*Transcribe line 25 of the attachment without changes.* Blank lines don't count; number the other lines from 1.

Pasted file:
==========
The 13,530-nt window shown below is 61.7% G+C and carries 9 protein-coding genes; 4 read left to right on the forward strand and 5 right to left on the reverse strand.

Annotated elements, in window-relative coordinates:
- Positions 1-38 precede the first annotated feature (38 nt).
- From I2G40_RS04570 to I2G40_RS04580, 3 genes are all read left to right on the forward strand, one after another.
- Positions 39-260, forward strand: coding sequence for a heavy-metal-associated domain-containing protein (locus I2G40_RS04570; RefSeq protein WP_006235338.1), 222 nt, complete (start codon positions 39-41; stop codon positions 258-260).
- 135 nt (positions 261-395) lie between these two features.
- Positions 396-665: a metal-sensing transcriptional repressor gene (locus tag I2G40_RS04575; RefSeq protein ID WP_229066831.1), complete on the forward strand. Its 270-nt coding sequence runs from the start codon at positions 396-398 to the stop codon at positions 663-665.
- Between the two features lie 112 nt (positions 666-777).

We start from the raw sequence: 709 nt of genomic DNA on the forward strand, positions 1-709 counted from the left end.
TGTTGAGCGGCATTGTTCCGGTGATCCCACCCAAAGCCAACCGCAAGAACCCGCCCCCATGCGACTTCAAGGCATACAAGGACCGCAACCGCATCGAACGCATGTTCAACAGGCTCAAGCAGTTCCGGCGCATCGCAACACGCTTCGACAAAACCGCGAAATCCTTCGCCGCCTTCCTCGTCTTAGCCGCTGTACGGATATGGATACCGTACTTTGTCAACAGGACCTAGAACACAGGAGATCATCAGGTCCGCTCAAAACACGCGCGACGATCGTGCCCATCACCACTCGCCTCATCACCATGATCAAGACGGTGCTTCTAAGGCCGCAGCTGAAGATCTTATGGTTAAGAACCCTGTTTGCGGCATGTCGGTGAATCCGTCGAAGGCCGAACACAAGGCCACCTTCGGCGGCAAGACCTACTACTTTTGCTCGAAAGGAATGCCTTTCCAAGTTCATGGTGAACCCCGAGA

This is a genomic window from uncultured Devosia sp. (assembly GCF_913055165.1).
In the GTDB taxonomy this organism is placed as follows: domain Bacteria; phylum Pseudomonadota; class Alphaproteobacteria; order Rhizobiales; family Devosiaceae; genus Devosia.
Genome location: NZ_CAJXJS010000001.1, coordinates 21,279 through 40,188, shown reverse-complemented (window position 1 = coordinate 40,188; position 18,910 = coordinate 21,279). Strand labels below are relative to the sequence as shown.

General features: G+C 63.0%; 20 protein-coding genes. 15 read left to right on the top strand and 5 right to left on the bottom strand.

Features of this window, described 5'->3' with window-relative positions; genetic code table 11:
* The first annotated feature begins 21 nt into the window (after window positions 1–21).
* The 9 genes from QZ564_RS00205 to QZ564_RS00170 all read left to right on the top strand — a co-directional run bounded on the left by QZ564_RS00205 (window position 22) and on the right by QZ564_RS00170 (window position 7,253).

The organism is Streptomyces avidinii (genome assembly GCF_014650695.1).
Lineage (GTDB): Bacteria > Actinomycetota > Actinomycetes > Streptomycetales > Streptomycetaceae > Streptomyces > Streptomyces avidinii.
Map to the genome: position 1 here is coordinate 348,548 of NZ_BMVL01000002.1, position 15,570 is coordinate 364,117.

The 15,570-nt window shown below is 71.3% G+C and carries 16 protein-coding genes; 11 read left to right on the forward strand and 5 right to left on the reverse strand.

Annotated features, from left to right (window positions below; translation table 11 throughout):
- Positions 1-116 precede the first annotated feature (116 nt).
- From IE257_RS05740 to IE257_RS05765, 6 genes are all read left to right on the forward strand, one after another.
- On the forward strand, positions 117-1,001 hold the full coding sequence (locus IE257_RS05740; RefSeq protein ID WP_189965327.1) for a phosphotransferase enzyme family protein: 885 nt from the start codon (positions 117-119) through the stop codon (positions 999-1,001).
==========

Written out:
- On the forward strand, positions 117-1,001 hold the full coding sequence (locus IE257_RS05740; RefSeq protein ID WP_189965327.1) for a phosphotransferase enzyme family protein: 885 nt from the start codon (positions 117-119) through the stop codon (positions 999-1,001).